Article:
Even engaged citizens in Oakland, Calif., didn’t know the city had a Public Ethics Commission, let alone what its purpose was, when I joined its ranks three years ago. And people who did know about it didn’t have many nice things to say: Local blogs sneered at its lack of power and few politicians feared its oversight. Created in 1996 as a watchdog organization responsible for opening up city government, the commission had become just another element of Oakland’s cumbersome, opaque bureaucracy.

It’s easy to see why. Technology and media have dramatically changed our expectations for what defines transparency and accountability. For example, in the past, walking into City Hall, making an official request for a public record, and receiving it in the mail within two weeks meant good, open government. Now, if an Internet search doesn’t instantly turn up an answer to your question about local government, the assumption often is: Government’s hiding something. (more…)

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Lisa Lepson, Executive Director of Joshua Venture Group and founding board president of Exhale, wrote “Losing Ownership of New Ideas: A Mark of Success” in the Stanford Social Innovation Review on April 29, 2013.  In her piece, she writes about how social entrepreneurs, like me, impact social change by radically reframing ideas.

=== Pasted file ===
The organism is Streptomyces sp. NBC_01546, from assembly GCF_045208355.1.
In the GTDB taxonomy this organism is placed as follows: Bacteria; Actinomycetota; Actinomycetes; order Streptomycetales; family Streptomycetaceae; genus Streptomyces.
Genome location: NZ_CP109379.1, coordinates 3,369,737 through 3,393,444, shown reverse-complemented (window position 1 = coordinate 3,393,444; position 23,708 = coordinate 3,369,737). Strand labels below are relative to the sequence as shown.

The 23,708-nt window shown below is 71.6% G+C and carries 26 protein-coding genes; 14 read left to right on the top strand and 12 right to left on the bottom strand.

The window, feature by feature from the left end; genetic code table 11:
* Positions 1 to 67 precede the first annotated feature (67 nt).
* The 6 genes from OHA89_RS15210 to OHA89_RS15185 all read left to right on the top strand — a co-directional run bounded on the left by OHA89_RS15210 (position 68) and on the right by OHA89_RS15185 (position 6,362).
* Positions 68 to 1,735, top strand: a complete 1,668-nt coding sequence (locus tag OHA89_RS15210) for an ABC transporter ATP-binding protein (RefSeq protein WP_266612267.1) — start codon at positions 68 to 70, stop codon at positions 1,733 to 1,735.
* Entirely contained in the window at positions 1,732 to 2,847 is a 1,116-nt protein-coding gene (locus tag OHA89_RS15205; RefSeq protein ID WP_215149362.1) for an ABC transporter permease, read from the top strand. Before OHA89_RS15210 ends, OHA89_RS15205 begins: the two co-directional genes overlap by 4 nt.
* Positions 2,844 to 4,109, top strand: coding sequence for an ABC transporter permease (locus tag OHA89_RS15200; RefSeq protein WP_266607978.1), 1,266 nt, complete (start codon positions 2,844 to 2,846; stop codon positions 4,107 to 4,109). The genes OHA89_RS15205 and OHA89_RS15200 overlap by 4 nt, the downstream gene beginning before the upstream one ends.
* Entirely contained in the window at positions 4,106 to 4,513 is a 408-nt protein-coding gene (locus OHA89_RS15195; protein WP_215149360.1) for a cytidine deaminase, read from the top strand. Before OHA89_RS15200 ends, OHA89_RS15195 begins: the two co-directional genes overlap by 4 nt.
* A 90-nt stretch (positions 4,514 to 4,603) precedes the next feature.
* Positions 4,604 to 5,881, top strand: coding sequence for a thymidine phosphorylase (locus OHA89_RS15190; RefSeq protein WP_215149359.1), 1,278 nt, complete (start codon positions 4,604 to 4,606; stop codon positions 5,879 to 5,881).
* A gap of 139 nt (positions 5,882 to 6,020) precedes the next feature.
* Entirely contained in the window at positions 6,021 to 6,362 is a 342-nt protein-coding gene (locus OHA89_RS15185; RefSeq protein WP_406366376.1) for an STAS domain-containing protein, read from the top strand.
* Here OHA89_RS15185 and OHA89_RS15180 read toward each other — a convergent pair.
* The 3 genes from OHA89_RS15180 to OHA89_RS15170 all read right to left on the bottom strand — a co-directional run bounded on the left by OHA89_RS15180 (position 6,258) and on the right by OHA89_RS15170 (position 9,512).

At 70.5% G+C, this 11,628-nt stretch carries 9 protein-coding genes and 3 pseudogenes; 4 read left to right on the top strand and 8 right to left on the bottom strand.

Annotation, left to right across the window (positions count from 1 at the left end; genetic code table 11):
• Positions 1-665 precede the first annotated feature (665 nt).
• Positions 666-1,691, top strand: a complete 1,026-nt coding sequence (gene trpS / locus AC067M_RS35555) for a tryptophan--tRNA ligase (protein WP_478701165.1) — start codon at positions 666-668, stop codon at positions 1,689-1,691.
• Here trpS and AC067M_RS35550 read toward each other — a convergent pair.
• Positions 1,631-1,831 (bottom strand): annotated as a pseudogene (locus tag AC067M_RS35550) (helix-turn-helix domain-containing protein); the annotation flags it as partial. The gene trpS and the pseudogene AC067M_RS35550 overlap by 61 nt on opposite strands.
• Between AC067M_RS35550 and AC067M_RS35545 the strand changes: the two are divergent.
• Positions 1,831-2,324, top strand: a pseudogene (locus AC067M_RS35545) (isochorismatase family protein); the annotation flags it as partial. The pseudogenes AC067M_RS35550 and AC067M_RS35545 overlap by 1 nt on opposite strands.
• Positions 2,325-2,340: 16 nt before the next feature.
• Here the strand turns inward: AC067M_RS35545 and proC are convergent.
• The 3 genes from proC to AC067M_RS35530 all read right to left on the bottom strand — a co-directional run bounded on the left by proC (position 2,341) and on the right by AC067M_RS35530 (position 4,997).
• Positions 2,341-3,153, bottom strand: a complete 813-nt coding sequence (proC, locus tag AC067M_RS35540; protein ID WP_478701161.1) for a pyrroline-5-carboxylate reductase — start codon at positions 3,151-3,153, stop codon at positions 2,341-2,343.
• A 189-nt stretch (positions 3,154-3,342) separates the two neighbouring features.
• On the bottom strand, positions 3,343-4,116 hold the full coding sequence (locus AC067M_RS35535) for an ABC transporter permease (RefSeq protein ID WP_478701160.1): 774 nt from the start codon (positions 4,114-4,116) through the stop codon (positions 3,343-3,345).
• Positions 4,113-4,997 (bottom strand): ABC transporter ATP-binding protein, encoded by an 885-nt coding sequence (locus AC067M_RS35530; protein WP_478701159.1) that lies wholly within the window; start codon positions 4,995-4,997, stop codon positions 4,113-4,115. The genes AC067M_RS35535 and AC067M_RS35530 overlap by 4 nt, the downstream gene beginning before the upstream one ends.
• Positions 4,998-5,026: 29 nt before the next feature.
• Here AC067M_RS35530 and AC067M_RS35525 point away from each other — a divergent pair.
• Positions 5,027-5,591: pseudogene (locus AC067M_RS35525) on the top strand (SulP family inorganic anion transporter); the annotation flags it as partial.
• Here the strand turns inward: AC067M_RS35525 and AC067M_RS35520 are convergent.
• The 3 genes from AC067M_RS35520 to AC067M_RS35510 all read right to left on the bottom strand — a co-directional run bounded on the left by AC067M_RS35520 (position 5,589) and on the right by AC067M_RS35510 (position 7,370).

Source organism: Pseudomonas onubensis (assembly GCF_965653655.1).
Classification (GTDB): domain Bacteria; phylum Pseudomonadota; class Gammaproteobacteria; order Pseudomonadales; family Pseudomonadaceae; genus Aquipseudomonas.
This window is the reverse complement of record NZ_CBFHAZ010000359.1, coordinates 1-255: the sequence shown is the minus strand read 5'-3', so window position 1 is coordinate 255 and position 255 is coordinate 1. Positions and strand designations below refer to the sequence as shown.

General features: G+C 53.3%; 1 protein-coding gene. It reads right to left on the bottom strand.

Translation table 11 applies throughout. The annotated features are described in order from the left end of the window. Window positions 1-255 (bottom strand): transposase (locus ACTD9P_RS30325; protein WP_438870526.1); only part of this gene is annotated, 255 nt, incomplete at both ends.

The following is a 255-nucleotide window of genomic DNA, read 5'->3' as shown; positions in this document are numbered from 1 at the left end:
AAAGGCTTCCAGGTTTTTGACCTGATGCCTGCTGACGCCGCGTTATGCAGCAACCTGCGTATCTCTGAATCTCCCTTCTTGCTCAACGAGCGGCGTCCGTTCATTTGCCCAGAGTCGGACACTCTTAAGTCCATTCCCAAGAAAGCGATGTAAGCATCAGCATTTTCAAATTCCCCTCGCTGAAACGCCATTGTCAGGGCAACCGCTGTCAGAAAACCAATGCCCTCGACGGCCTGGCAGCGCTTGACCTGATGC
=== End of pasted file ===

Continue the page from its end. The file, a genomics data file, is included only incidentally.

“The terms ‘pro-choice’ and ‘pro-life’ are alienating,” explained Heather Holdridge, director of digital strategy at Planned Parenthood, before she went on to describe her organization’s new campaign to drop them. I was listening to her speak on a panel at the Jewish Funders Network conference last month, but my mind quickly went elsewhere.

Eleven years ago, I was the founding board president of Exhale, an organization dedicated to providing emotional support to women and their allies after an abortion, and to removing the stigma around abortion. At the time, Exhale’s founder, Aspen Baker, a social entrepreneur, had a radical viewpoint: The political labels of pro-choice and pro-life got in the way of our mission. She put forward a risky approach: to leave the labels behind and make our home in the grey area of personal abortion experiences.